while (excelApp.Cells[i,9].Value != null)
            {
                 deneme[i-1]= excelApp.Cells[i, 9].Value;
                 if (deneme[i – 1] > max)
                 {
                     maxindex = i-1;
                     max = deneme[i – 1];
                 }
                 i++;
            }
halfstart = maxindex * 9 / 10;
project_4

 The next step was to compare the data sets.  The users that used 2 or more of the hashtags out of 55 hashtags in the data sets are detected.

 The table on the left is a sample from the document “Memberlist” which consists of data collected from the determined time range in Step 3. The highlighted users have used at least 2 of the 55 hashtags.

 

In total, I analyzed 55 data set; each including a different hashtag and 68784 data, each data consisting of the user, the time and the tweet.
Results of Method 1 project_6
•There are 280 users who have used at least 2 of the 55 hashtags during the critical time ranges.
•There are 83 users who have used at least 3 of the 55 hashtags during the critical time ranges.
•There are 14 users who have used at least 4 of the 55 hashtags during the critical ranges.
•There are 4 users have used at least 6 of the 55 hashtags during the critical ranges.
Results of Method 2
•There are 239 users who have used at least 2 of the 55 hashtags during the critical time ranges.
•There are 49 users who have used at least 3 of the 55 hashtags during the critical time ranges.
•There are 14 users who have used at least 4 of the 55 hashtags during the critical ranges.
•There are 4 users have used at least 5 of the 55 hashtags during the critical ranges.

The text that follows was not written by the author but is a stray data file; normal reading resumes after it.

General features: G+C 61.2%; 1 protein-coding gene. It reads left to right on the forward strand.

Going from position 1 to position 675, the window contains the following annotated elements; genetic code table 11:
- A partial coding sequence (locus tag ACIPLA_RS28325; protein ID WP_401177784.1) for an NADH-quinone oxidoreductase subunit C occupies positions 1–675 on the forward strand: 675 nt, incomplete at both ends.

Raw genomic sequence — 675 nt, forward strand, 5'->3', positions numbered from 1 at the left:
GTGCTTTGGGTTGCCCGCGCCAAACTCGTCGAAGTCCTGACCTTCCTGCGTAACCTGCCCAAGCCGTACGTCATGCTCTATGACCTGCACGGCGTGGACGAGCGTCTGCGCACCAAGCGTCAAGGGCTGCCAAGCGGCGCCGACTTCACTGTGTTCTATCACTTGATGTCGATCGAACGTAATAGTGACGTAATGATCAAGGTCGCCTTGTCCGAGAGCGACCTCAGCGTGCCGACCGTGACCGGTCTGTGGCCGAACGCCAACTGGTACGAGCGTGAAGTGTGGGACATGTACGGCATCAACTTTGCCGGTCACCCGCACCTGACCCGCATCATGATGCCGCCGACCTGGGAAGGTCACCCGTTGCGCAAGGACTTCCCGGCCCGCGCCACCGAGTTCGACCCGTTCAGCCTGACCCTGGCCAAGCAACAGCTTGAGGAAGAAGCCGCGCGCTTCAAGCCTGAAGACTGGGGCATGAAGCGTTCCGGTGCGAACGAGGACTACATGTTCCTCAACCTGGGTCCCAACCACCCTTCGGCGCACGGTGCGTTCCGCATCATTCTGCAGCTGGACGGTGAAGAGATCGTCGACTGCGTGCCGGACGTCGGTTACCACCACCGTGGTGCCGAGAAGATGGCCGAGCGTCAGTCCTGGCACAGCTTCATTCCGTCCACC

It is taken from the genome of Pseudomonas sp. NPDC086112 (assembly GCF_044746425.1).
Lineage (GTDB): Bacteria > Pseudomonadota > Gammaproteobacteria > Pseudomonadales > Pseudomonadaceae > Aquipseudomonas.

•There are 2 users have used 6 of the 55 hashtags during the critical ranges.
In both methods, I came to the conclusion that there are 4 “most potential” opinion leaders, and 3 of them are common.

So, the results above proved my hypothesis.  The same analysis can be applied to any area of interest including but not limited to politics in general, women rights, sports in other countries, the Arab spring, series on TV, shopping, etc.  Detecting opinion leaders will also help companies with  their  marketing  activities.   For example, if a similar work to what we have done so far is repeated on the consumption of cosmetics in Turkey;  the related companies will use the data and reach out the relative opinion leaders to spread their campaigns and get significant customer feedback.  Similarly, if you are planning to do a marketing activity for your new e-commerce website for a niche segment, this should definitely be your starting point. You’ll save money! You’ll save time and energy!

 

Pinar Bilgic
a novice poet who describes herself as an innovative and a creative thinker ; founder of wish-let.com; member of SOGLA (Social Entrepreneurs Young Leaders Academy); almost an entrepreneur

10 comments

  1. Topic looks interesting but I don’t like math!! Could you please tell it more simple next time?? 🙂

  2. Great article, thanks! There would be further interesting findings if you could include some demographics in this exercise. Also, scope of this exercise could be enlarged by using the time (date) of signing up and number of followers that opinion leaders have.

  3. from beginning to end, i found the article very interesting. twitter definitely differs from facebook from what you’ve written here.. i don’t think it’s possible to come to such a concrete result with facebook.. twitter user have a lot more consciousness and a strategic approach.

  4. Companies will actually have a great use of such an analysis. I’m working for one of the biggest FMCG companies and unfortuantely, in our marketing activities through twitter, we fail to reach our target audience. It’s just a waste of money and waste of time. I’ll share this article with my colleagues at our IT department..

  5. Great! I liked it 🙂

  6. Any other solid examples?

  7. it’s funny that a female has done a project on soccer 🙂 cool!

  8. the twitter api you’ve used is sort of problematic. as far as i know, it doesn’t provide the full data, but gives a random set.

  9. serdar ertugrul

    +1 thomoson a

  10. if this was a school project, i wanna go to that school too

Scroll To Top
x
Sign up for our Newsletter to keep updated for

Enter your email and stay on top of things,

Close
Youngsday on Twitter!
Follow us on Twitter!